Ask Ava

Ask Ava, Episode 176: "Why is it harmful to expect my partner to always answer texts?"

August 24, 2023 Safe+Sound Somerset Season 1 Episode 176
Ask Ava
Ask Ava, Episode 176: "Why is it harmful to expect my partner to always answer texts?"
Show Notes Transcript

Episode 176: "Why is it harmful to expect my partner to always answer texts?"

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You’re listening to the Ask Ava Podcast, where we give real answers to real questions from teens and young adults about relationships, consent, dating violence, and more.

My name is Jessica Skultety. I’m an Outreach and Prevention Manager at Safe+Sound Somerset. We are Somerset County, New Jersey’s lead organization for domestic and sexual violence services and prevention, and we have free services for children, teens, and adults who witness or experience violence.

So, today’s question is: Dear Ava, “Why is it harmful to expect my partner to always answer texts?”

So when two people are partners, or dating, or they’re together, they’re still two separate people. Sometimes we get questions like this when one person hasn’t been treated well in the past, and they want to know where their partner is, or who they’re with, or what they’re doing. Maybe they need constant validation or reassurance. Or in general, sometimes people expect constant communication. You know, if you text your partner, “Hey, how are you,” some people expect an immediate answer.

No matter what the situation is, expecting that your partner is always be available can be harmful and hurt the relationship and your partner. And here’s why.

In a relationship, both people should be able to make choices for themselves, set boundaries, and give or take away consent or permission. So that would lead to something that looks like a healthy, safe, equal  relationship. If both people can do all these things, then they have equal power and they have control, and they will likely feel safe and supported by their partner. They’ll also be feeling safe to be their own person, and that’s really important in a relationship or in a partnership.

We need to understand that romantic relationships and even friendships are just one part of our lives. We all have other relationships, right? that are important to us. We have school, we have work - coworkers, we have hobbies, we have activities, we have teams, and families. Those things also important. So we have to understand that our other partner or friend is going to have parts of their life also separate from us, and it’s not a bad thing.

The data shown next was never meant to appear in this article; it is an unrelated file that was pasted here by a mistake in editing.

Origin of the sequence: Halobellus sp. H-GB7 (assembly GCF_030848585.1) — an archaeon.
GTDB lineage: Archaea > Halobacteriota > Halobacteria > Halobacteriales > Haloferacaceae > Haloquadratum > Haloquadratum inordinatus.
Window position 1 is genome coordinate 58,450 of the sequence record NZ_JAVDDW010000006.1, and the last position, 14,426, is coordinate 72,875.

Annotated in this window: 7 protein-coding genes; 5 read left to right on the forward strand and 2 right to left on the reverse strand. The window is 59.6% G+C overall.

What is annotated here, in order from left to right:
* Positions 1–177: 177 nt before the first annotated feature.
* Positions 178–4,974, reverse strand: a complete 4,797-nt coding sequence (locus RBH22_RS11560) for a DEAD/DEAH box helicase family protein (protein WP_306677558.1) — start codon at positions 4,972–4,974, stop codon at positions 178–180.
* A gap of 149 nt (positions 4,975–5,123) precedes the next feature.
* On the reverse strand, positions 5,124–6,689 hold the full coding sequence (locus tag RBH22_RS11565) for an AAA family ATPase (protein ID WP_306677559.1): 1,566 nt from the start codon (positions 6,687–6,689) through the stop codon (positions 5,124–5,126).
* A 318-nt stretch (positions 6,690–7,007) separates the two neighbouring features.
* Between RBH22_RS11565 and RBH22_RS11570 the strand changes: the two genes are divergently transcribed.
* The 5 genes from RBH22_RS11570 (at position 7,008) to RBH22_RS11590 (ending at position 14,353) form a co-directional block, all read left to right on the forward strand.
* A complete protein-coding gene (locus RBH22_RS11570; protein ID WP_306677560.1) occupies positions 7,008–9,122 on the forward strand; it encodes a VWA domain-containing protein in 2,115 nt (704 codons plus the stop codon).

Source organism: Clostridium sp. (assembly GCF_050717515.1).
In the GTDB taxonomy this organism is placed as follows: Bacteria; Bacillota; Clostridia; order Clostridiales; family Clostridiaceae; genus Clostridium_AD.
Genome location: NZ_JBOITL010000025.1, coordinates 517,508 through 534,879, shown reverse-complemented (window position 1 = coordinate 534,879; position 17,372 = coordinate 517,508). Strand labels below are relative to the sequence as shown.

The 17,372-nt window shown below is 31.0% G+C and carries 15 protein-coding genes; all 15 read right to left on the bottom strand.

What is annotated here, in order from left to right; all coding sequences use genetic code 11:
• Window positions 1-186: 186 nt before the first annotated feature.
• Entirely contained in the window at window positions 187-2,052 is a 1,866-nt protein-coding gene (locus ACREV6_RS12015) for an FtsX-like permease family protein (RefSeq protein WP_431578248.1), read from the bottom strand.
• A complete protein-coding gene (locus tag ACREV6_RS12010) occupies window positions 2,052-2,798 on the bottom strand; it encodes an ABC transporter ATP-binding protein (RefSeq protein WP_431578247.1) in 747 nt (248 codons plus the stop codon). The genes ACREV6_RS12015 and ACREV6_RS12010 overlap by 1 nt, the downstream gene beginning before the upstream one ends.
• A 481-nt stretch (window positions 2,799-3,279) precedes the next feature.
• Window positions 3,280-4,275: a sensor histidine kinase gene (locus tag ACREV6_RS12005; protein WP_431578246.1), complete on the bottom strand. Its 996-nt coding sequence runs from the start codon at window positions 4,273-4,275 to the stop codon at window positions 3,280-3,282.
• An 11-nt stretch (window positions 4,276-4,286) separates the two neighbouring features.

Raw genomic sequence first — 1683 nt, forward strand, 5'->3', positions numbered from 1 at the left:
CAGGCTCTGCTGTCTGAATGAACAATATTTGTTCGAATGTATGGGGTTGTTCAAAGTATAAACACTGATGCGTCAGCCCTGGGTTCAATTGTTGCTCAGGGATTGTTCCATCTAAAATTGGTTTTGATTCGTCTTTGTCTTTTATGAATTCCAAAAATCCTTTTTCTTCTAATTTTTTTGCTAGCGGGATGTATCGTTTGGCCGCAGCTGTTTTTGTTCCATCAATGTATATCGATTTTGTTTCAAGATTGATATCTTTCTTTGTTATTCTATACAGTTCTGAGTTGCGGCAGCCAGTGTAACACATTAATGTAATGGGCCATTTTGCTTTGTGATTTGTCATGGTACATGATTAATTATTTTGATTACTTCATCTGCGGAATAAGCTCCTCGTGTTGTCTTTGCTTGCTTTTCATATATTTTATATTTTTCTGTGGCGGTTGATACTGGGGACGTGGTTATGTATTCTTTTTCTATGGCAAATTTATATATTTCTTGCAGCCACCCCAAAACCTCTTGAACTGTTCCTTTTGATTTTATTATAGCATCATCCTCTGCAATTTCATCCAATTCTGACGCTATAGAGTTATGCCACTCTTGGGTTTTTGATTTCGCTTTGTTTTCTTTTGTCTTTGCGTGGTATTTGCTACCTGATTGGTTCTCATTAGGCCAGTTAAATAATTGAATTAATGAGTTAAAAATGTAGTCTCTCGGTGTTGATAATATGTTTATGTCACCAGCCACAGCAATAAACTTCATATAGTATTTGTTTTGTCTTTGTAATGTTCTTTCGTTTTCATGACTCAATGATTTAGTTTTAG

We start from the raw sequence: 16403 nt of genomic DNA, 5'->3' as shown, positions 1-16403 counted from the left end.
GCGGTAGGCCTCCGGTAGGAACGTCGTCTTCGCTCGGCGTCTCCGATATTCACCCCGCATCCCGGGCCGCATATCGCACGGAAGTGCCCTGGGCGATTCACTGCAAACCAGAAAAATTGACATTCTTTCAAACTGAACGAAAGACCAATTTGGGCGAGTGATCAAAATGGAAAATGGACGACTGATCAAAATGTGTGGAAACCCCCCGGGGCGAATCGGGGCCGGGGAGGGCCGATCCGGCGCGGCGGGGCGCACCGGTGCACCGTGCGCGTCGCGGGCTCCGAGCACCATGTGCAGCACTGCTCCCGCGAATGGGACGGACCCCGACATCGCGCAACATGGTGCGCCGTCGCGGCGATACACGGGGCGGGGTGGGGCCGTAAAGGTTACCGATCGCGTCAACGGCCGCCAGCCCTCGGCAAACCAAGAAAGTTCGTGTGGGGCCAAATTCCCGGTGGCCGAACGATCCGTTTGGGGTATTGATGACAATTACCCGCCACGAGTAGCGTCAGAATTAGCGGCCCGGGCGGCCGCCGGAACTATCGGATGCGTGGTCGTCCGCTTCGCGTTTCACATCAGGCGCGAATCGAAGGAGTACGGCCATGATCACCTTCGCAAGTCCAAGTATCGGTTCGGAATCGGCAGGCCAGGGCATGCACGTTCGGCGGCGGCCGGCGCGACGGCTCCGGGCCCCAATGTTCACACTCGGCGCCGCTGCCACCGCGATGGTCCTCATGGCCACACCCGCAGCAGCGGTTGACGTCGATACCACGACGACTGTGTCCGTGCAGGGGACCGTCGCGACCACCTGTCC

Just because they can’t answer or don’t answer doesn’t automatically mean that someone is betraying their partner, or that they’re cheating, which is something we hear about a lot, that people are concerned about that.

Sometimes life comes up, and we can’t be on our phone texting or talking to our partner. So expecting someone to always be available to answer immediately puts a lot of pressure on them. Over time, it might even make them feel anxious, and it’s going to give them less power in the relationship and control. Because then, they can no longer make choices for themselves, because you’ve already made the choice for them – they have to be available, ready to talk, ready to text, ready to hang out with you all the time. 

They also might not then feel able to talk to you about this, if you’re insisting on that or being overbearing. Or they love you and don’t want to upset you, so they’re not going to say anything and it builds up. That can be really hard on somebody. We call this textual harassment, when one person won’t let up, even if they use excuses like, “Oh, I’m worried about you” or “I love you so much.” We have to think about the impact on our partners as well.

So, here’s another way to think about this – imagine you’re taking a test at school, and you keep getting interrupted, and maybe it’s a text message from your partner. And you have to keep rereading the same question on your test over and over again. Think about how that feels – are you going to really be thinking about the question, or are you going to be thinking about the constant texts you’re getting? 

Most likely, you’re not going to be able to focus on the test. So this is what happens sometimes when we get constant calls or notifications on our phones – our attention gets split, and we can’t focus when there’s something else going on. So remember, your partner has a life to live too, so expecting them to always be available isn’t really fair to them. It makes them feel over time, especially, it can make someone feel like their life isn’t respected and that maybe they’re not that happy or safe around you.

To speak with an expert about relationship or sexual violence, call or text the Safe+Sound Somerset 24/7 confidential helpline at 866-685-1122 for supportive listening, information, and safety planning. In the United States, you can also call the National Domestic Violence Hotline at 800-799-7233, or the National Sexual Assault Hotline at 800-656-4673.